0
$\begingroup$

I'm looking for an example of a function g: $\mathbb R^3 \rightarrow \mathbb R$ that is discontinuous in every (x, $y_1, y_2) \in \mathbb R^3$, yet every initial value problem $$y' = g(x,y)$$ $$y(x_0)=y_0, (x_0, y_{01}, y_{02}) \in\mathbb R^3$$ has a unique solution in $\mathbb R$.

The first thing that came to mind was the Dirichlet function, but since it has neither derivative nor Riemann-integral it doesn't seem very helpful.

$\endgroup$
  • $\begingroup$ You say $g$ has $\mathbb R^3$ as a domain, but then you write $g(x,y)$. $\endgroup$ – Git Gud May 24 '14 at 9:19
  • $\begingroup$ That's what the assignment says. I suppose a second order differential equation is meant, interpreted as a two dimensional system. $\endgroup$ – red May 24 '14 at 9:31
1
$\begingroup$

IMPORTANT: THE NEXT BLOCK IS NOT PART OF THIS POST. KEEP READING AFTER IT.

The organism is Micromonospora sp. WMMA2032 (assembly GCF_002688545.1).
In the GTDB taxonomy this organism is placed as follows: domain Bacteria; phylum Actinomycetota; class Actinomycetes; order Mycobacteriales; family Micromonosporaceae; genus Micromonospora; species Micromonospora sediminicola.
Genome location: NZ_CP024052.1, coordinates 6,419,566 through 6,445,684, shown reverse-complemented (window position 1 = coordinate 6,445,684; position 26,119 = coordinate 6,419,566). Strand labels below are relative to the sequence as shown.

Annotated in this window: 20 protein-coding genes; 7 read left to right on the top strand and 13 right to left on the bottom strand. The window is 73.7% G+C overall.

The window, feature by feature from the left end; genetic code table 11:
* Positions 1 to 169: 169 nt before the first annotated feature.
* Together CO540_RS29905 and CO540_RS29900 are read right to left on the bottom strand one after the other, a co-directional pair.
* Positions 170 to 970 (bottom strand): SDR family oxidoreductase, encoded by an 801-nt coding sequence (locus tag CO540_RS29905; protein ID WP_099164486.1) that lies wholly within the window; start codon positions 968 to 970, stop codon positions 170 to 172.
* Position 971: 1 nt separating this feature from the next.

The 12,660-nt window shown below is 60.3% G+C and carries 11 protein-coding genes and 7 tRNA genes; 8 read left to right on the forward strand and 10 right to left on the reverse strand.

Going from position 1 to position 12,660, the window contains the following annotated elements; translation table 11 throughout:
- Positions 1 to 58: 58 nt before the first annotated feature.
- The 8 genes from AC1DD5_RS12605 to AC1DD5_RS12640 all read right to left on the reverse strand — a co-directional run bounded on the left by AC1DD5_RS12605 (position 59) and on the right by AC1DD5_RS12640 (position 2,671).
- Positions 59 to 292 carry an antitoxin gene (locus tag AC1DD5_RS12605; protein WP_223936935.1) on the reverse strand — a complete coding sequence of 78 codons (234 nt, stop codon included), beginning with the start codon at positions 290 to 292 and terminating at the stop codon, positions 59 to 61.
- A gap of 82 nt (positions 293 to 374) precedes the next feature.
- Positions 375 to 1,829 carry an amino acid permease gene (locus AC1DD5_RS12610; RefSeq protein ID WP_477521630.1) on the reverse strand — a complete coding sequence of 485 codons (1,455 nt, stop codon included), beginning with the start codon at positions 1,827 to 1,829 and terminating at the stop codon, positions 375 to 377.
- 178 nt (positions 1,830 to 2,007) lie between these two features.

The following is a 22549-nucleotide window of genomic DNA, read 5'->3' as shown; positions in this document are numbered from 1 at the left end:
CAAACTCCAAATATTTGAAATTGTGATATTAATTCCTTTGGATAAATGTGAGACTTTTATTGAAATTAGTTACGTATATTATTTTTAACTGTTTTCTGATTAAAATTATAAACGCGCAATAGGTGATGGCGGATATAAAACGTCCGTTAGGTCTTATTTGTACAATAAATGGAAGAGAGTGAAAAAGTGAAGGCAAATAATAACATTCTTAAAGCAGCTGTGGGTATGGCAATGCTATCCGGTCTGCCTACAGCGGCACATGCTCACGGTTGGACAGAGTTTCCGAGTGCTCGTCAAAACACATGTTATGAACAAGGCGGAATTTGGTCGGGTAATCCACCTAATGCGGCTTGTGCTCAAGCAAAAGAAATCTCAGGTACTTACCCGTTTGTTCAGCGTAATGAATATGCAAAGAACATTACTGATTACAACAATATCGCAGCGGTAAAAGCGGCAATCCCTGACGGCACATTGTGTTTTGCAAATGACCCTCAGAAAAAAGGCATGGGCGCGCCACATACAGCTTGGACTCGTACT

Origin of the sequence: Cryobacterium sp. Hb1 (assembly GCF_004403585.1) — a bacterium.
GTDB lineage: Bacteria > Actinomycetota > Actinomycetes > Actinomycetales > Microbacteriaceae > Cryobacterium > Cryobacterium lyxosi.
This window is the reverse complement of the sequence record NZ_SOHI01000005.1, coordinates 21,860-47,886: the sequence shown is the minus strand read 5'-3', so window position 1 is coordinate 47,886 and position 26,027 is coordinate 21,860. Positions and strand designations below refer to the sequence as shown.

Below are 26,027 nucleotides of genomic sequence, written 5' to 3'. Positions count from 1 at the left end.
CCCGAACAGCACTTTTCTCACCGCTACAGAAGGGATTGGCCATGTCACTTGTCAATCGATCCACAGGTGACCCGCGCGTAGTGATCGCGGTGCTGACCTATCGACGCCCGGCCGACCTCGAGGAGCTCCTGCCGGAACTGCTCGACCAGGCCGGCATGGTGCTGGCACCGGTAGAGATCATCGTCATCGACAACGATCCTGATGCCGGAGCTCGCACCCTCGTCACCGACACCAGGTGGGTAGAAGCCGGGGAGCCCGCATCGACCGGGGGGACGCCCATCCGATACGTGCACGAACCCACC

Think of $\mathbb R^n$ as being filled (foliated) with integral curves of some (reasonable) ODE $\dot {\mathbf y} = \mathbf f(\mathbf y)$. On each integral curve, multiply $\mathbf f$ by a positive constant $c$. The integral curve will not change. The constants you use may be different for different integral curves, thus making $c\mathbf f$ discontinuous.

Concrete example: $\dot {\mathbf y} = \mathbf g(\mathbf y)$ where $\mathbf g(\mathbf y)=(1,0)$ if $y_2\in \mathbb Q$ and $\mathbf g(\mathbf y)=(2,0)$ if $y_2\notin \mathbb Q$.

| cite | improve this answer | |
$\endgroup$

Your Answer

By clicking “Post Your Answer”, you agree to our terms of service, privacy policy and cookie policy

Not the answer you're looking for? Browse other questions tagged or ask your own question.